PS General Slocum; photo via Wikimedia
On June 15, 1904, a disaster of unprecedented proportions took place in New York City, resulting in the loss of over 1,000 lives, mostly women and children. This largely forgotten event was the greatest peacetime loss of life in New York City history prior to the September 11th attacks, forever changing our city and the ethnic composition of today’s East Village.
It was on that day that the ferry General Slocum headed out from the East 3rd Street pier for an excursion on Long Island, filled with residents of what was then called Kleindeutschland, or Little Germany. This German-American enclave in today’s East Village was then the largest German-speaking community in the world outside of Berlin and Vienna.
If you read 6sqft’s post about Kleindeutschland, or “Little Germany,” you know that in 1885 New York had the third largest German-speaking population in the world, outside of Vienna and Berlin, and the majority of those immigrants settled in what is today the heart of the East Village. You also know that the horrific General Slocum disaster in 1904 pushed the last of the Germans out of the area. And as promised, we’re here to tell you where that community went– Yorkville, then commonly known as Germantown.
The Upper East Side neighborhood, bounded by 79th and 96th streets and running from the east side of Third Avenue to the East River, exploded with immigrants from the former Prussian Empire in the early 20th century. Those looking for a fresh start after the tragedy saw opportunity in the many available jobs in Yorkville. Like the East Village, Yorkville still has many reminders of its German past, as well as still-thriving cultural spots.
Take a tour of Yorkville’s German history
For those of us who came to the city within the past decade, it’s hard to imagine East 14th Street without its stretch of bulky NYU dorms, big-box supermarkets, and mini-chain restaurants. But of course this wasn’t always what the area looked like. In the late 19th century, the area centered around Irving Place, was full of entertainment venues like the Academy of Music, the city’s opera house, Steinway Hall, Tammany Hall, and the City Theatre movie house. And at the heart of it all was a restaurant that catered to both the theater crowd and the German population of the East Village–Luchow’s.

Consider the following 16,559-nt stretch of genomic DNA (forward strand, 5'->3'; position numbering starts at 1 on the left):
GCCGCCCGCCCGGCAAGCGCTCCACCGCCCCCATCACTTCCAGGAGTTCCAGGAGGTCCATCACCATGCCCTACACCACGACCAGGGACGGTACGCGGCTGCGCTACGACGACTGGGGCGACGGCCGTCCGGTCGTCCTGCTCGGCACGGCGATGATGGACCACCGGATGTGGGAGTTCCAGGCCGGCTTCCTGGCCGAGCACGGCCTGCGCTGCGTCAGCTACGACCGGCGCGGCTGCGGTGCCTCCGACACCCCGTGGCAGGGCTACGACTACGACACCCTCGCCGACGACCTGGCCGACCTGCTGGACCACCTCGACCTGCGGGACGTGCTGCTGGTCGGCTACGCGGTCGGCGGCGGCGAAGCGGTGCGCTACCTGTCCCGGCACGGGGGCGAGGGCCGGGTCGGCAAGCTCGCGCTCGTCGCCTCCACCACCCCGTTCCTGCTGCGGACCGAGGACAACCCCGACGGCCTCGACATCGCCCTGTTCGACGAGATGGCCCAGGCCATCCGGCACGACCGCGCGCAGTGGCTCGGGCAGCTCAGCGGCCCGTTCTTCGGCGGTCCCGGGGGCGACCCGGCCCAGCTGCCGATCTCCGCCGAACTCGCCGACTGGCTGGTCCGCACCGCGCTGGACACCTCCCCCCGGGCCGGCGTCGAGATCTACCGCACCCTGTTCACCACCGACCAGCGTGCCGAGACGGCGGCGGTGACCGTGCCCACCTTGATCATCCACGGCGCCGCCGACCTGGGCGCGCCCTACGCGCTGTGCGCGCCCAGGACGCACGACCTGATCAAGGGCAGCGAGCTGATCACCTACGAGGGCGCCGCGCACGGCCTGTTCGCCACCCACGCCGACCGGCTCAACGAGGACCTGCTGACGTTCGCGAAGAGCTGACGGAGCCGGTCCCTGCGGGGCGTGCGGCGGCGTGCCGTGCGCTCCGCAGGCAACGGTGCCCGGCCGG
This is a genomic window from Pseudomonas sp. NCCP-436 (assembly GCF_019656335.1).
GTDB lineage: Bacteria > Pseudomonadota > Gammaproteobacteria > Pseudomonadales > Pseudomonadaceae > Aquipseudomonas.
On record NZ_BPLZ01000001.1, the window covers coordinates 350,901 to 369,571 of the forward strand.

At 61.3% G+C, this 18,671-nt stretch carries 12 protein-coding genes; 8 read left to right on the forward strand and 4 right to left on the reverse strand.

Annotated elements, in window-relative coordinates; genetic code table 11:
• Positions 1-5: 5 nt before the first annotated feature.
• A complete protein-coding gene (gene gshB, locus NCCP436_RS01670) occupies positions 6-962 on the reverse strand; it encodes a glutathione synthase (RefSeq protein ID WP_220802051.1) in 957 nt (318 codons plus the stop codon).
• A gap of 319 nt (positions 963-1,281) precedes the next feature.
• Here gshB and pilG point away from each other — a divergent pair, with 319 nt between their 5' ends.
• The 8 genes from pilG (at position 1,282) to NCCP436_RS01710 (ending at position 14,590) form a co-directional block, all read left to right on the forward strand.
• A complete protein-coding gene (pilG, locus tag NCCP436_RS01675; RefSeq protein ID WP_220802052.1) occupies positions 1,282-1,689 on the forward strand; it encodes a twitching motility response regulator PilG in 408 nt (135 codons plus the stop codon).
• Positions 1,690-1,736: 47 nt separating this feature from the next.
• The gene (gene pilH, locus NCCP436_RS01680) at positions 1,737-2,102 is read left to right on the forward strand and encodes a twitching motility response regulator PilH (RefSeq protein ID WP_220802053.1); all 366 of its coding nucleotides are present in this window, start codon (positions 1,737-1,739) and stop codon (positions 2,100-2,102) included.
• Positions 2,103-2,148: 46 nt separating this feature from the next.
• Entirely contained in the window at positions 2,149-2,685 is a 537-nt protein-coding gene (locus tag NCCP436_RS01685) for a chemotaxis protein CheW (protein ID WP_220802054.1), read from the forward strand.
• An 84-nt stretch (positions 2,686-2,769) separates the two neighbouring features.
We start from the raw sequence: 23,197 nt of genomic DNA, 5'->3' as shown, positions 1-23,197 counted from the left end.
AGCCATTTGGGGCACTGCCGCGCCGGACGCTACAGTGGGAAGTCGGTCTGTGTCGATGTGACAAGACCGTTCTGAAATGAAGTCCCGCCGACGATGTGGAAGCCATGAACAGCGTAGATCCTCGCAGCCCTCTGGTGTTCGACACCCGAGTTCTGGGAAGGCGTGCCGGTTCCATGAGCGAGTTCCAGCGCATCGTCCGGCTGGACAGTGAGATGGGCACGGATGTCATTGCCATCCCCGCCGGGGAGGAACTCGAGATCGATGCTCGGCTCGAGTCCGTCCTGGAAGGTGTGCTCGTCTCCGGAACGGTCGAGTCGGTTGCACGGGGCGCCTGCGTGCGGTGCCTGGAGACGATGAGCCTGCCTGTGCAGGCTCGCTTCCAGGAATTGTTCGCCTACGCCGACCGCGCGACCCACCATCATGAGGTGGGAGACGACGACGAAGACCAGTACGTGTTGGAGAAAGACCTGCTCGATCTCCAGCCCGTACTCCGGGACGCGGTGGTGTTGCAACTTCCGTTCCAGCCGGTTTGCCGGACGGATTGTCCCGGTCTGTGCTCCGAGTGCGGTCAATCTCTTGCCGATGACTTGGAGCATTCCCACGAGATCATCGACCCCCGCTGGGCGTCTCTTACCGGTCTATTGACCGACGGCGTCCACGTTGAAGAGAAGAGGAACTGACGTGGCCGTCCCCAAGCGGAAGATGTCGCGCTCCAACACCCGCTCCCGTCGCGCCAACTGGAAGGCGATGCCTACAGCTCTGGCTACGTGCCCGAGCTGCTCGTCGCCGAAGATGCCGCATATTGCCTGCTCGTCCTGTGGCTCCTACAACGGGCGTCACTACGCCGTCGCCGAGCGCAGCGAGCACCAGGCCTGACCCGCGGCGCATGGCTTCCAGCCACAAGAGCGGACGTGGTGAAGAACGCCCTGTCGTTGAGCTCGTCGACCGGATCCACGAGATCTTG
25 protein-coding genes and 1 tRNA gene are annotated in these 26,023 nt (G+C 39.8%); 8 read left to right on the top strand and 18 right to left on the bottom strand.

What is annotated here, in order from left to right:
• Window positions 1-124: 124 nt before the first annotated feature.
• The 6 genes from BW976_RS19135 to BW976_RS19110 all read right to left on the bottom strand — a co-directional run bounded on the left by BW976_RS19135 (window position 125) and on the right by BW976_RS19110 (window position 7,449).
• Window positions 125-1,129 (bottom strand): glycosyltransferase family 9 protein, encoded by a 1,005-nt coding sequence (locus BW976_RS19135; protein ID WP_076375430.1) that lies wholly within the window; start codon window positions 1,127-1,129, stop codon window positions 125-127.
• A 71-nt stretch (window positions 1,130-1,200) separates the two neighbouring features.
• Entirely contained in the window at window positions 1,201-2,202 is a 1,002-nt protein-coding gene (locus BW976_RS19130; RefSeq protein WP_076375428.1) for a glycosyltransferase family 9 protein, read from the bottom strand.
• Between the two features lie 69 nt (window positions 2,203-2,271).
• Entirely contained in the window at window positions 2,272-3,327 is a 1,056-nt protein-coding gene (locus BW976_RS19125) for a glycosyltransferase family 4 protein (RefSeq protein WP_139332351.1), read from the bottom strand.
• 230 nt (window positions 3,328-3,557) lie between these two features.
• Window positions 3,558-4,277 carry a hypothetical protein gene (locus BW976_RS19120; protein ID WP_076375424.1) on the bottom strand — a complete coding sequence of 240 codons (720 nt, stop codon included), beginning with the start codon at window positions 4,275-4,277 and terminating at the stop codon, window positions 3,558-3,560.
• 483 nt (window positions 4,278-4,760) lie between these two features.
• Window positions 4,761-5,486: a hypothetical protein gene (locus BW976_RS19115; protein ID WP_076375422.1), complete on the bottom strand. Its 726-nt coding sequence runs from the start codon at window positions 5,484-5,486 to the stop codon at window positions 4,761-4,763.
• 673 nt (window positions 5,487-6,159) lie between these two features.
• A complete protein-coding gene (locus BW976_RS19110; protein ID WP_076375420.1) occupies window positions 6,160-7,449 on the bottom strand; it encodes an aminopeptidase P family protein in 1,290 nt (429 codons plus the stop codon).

Luchow’s was established in 1882 at 110 East 14th Street at Irving Place when German immigrant August Lüchow purchased the café/beer garden where he worked as a bartender and waiter. It remained in operation for a full century, becoming an unofficial neighborhood and city landmark, until it was replaced by NYU’s University Hall dormitory.
Read the full history here
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Images: St. Mark’s Place in the East Village, via Museum of the City of New York (L); Mayor de Blasio’s Brooklyn home (R)
Before there were sports bars and college dorms, there were bratwurst and shooting clubs. In 1855, New York had the third largest German-speaking population in the world, outside of Vienna and Berlin, and the majority of these immigrants settled in what is today the heart of the East Village.
Known as “Little Germany” or Kleindeutschland (or Dutchtown by the Irish), the area comprised roughly 400 blocks, with Tompkins Square Park at the center. Avenue B was called German Broadway and was the main commercial artery of the neighborhood. Every building along the avenue followed a similar pattern–workshop in the basement, retail store on the first floor, and markets along the partly roofed sidewalk. Thousands of beer halls, oyster saloons, and grocery stores lined Avenue A, and the Bowery, the western terminus of Little Germany, was filled with theaters.
The bustling neighborhood began to lose its German residents in the late nineteenth century when Jewish immigrants from Eastern Europe move in, and a horrific disaster in 1904 sealed the community’s fate.
Read our full history of Kleindeutschland